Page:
The St. Charles County Council made a last-minute plea for statewide voter support for passage of Proposition D on Nov. 6.
County officials added that they are worried about the continued diversion of county half-cent transportation sales tax funds away from local road projects.
The council unanimously approved a resolution at their Oct. 29 meeting asking for voter approval of Proposition D, a phased-in 10-cent increase in the state’s 17 per gallon motor fuel tax. They said it’s vital for public safety as and road and bridge construction and maintenance.
The resolution notes that the current 17-cent per gallon tax has not been raised since 1996 and over the years Missouri Department of Transportation’s [MoDOT] purchasing power has dropped to 7 cents per gallon due to inflation and vehicle and fuel efficiency. At the same time, the cost of construction materials such as asphalt, concrete, and steel has doubled and labor costs have risen.
The resolution adds that since 2012, the Missouri Department of Transportation [MoDOT] has completed fourteen major projects in St. Charles County.
Due to MoDOT revenue constraints, 9 of those fourteen have been completed because the county government and municipalities have provided 60 percent of the funding to pay for them. diverting local funds from their projects. Much of this local funding was from the county’s transportation sales tax.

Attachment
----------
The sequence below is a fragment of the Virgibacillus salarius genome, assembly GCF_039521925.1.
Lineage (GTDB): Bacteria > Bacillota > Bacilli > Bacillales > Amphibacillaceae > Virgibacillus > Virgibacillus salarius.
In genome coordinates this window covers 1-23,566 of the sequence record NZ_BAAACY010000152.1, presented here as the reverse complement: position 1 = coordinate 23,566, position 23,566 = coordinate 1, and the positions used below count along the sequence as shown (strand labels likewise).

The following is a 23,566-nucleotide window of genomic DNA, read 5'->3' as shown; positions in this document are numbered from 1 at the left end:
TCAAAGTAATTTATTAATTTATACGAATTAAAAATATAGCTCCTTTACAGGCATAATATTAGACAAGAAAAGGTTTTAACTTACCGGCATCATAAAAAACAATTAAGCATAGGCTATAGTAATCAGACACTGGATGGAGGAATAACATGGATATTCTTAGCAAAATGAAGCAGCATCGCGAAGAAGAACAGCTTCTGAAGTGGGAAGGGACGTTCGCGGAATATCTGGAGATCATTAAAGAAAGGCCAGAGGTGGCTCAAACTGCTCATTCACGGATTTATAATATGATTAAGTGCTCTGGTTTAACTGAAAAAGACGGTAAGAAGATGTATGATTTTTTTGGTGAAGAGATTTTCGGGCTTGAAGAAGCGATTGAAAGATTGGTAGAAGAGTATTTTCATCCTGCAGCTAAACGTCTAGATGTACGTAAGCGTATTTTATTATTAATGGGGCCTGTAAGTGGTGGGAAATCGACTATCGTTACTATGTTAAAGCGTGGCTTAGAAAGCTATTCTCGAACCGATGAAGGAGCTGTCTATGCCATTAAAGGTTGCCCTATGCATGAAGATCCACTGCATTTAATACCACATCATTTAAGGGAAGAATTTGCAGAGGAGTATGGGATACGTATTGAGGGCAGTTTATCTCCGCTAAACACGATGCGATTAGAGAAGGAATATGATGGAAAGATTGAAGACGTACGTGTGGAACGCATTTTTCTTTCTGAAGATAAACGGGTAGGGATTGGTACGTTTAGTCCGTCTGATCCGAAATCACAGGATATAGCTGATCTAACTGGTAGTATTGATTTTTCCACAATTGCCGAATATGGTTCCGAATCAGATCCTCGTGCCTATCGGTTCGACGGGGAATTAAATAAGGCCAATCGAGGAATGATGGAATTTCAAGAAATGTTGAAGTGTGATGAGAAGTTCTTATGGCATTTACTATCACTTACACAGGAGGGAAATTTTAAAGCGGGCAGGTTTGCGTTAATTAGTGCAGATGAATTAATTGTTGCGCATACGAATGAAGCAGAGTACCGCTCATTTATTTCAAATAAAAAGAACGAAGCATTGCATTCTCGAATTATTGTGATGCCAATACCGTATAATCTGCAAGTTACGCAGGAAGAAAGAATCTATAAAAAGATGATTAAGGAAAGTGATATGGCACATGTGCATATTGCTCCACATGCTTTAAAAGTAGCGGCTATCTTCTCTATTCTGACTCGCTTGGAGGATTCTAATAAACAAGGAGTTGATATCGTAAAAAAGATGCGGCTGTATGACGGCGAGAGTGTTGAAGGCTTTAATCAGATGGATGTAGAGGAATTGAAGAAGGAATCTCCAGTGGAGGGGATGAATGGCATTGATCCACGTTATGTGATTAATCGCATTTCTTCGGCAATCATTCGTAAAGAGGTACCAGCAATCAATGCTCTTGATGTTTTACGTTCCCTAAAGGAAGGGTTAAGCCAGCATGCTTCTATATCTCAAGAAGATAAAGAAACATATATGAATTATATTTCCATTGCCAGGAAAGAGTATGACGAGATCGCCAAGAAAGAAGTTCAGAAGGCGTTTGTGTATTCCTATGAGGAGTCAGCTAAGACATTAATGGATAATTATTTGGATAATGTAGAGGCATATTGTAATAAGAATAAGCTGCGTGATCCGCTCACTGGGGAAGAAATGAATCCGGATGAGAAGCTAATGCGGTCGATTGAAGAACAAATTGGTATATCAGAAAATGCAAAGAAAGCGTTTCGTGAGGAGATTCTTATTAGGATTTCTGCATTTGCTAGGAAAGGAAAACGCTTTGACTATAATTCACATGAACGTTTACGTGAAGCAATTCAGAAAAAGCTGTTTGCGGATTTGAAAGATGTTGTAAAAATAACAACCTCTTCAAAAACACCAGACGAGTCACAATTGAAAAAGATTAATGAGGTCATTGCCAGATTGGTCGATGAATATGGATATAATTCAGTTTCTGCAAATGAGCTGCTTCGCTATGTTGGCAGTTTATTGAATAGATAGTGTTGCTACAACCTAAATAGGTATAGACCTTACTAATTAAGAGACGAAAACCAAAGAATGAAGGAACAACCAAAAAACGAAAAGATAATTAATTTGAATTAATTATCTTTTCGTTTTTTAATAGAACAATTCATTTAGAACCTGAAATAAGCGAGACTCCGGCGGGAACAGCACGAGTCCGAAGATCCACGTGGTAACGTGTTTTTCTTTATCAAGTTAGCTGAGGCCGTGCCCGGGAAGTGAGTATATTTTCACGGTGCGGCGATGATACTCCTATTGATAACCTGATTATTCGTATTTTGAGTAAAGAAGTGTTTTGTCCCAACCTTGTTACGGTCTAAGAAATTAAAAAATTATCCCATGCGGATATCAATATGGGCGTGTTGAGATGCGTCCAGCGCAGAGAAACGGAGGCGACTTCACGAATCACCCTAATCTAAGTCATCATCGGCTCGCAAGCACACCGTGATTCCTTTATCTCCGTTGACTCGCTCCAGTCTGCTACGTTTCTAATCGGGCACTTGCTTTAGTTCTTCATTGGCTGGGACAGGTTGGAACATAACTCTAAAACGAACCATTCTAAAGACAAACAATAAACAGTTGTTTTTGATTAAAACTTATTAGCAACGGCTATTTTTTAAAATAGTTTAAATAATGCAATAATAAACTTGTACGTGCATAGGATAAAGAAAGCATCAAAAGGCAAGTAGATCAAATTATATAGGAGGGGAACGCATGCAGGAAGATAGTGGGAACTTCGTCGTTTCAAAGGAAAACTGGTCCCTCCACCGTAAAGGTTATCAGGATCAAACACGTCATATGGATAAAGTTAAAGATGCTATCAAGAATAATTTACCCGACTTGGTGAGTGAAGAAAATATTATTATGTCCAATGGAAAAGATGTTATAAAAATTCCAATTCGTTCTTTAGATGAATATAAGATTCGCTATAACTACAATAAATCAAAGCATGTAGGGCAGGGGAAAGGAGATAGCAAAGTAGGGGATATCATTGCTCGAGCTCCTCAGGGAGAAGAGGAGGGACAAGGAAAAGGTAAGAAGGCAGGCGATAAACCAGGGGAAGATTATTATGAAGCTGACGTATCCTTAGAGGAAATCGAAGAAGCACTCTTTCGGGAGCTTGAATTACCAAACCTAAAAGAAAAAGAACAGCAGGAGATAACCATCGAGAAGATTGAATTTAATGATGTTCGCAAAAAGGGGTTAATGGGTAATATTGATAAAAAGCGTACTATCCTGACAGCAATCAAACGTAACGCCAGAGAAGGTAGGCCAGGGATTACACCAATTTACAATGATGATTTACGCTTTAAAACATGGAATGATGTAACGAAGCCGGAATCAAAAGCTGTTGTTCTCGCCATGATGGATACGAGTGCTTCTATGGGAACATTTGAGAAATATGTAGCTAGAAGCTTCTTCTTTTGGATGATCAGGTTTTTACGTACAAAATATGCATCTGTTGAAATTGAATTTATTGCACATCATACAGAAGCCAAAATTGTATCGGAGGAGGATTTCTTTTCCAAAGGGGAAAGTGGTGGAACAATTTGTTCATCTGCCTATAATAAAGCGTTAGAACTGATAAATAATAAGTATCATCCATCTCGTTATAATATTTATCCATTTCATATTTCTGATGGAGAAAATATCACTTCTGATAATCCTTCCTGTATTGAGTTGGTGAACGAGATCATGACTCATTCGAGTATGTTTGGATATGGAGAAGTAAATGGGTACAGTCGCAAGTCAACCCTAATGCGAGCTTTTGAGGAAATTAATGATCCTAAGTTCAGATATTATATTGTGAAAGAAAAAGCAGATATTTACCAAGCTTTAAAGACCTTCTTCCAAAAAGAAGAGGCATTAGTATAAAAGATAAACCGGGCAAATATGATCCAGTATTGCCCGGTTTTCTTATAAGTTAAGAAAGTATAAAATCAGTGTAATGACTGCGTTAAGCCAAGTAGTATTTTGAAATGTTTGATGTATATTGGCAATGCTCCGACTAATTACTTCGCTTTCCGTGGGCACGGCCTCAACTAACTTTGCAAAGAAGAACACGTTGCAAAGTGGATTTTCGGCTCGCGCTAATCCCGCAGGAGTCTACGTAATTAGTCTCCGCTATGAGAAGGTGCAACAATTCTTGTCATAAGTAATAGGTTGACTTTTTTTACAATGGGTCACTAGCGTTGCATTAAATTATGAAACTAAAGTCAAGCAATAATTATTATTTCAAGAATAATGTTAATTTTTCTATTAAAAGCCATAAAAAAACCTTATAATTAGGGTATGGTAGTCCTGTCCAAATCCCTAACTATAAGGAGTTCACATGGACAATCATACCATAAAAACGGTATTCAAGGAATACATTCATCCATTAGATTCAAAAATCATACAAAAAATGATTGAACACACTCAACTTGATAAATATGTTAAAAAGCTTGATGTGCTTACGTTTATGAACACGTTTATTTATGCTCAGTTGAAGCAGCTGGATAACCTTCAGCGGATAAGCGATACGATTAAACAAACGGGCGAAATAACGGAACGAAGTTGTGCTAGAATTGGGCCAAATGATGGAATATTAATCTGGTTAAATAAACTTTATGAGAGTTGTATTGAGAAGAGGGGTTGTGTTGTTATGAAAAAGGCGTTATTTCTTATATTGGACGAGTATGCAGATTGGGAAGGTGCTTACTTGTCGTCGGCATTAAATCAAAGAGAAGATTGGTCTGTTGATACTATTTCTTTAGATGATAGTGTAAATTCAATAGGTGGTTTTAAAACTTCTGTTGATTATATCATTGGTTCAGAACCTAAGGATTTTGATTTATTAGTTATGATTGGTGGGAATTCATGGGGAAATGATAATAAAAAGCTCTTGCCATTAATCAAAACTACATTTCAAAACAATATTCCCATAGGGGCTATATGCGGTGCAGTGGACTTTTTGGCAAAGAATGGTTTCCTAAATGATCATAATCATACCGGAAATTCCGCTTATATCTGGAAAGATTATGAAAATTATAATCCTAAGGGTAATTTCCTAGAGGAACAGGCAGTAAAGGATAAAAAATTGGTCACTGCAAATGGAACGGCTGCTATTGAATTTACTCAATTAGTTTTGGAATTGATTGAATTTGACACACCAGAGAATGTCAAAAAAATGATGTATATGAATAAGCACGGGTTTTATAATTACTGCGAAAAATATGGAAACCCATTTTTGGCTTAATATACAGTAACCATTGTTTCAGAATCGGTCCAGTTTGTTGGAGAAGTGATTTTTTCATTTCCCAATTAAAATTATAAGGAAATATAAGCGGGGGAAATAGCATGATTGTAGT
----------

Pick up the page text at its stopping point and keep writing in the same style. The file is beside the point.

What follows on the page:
“Without additional state funding, the Missouri Department of Transportation will continue to struggle with its need to maintain its existing roadways yet address major improvements needed to fix safety and congestion problems, such as the bottleneck on Interstate 70 in Wentzville or reconstruction of Route N,” the resolution states.
If approved, the proposition may generate $288 million annually for the state road fund and $122 million locally for local transportation projects.
If approved, the state’s fuel tax on gas and diesel would rise 2.5 cents each year starting in 2019 until topping out in 2022. Taxes on natural gas and propane would also rise. The increased revenue would allow MoDOT to obtain more federal matching funds needed for major road and bridge improvements.
“So two and a half cents a gallon extra in fuel is something I think most voters would be willing to pay and would keep the prosperity of this counting going,” said Councilman Joe Cronin [District 1]. It’s also a fair way because residents are paying for it if they buy fuel, he said.
County Executive Steve Ehlmann said he some of the traffic issues in the county, particularly the traffic bottleneck where an old railroad bridge across Interstate 70 in Wentzville narrows the interstate to two lanes, are not just local or regional issues but a state issue. The congestion may discourage ongoing development along the I-70 corridor, he said.
He said the county’s transportation sales tax also needs to be returned for use in local projects, he said.